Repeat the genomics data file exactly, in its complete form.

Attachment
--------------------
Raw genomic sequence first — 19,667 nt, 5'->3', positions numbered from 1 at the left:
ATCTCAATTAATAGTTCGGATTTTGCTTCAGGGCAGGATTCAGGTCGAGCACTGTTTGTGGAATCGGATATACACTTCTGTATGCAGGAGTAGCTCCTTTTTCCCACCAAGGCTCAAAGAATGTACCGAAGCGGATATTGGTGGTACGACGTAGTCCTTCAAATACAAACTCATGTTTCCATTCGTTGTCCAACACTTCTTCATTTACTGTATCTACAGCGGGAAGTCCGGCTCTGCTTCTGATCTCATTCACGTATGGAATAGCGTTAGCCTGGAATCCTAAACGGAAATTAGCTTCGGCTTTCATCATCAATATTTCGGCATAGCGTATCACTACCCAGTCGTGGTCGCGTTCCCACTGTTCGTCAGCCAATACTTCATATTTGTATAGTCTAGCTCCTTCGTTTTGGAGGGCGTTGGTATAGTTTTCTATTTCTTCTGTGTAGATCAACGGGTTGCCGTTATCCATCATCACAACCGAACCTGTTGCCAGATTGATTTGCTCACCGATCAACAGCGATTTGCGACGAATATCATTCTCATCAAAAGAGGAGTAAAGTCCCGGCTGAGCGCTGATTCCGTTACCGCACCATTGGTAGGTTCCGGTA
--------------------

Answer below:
Raw genomic sequence first — 19,667 nt, 5'->3', positions numbered from 1 at the left:
ATCTCAATTAATAGTTCGGATTTTGCTTCAGGGCAGGATTCAGGTCGAGCACTGTTTGTGGAATCGGATATACACTTCTGTATGCAGGAGTAGCTCCTTTTTCCCACCAAGGCTCAAAGAATGTACCGAAGCGGATATTGGTGGTACGACGTAGTCCTTCAAATACAAACTCATGTTTCCATTCGTTGTCCAACACTTCTTCATTTACTGTATCTACAGCGGGAAGTCCGGCTCTGCTTCTGATCTCATTCACGTATGGAATAGCGTTAGCCTGGAATCCTAAACGGAAATTAGCTTCGGCTTTCATCATCAATATTTCGGCATAGCGTATCACTACCCAGTCGTGGTCGCGTTCCCACTGTTCGTCAGCCAATACTTCATATTTGTATAGTCTAGCTCCTTCGTTTTGGAGGGCGTTGGTATAGTTTTCTATTTCTTCTGTGTAGATCAACGGGTTGCCGTTATCCATCATCACAACCGAACCTGTTGCCAGATTGATTTGCTCACCGATCAACAGCGATTTGCGACGAATATCATTCTCATCAAAAGAGGAGTAAAGTCCCGGCTGAGCGCTGATTCCGTTACCGCACCATTGGTAGGTTCCGGTA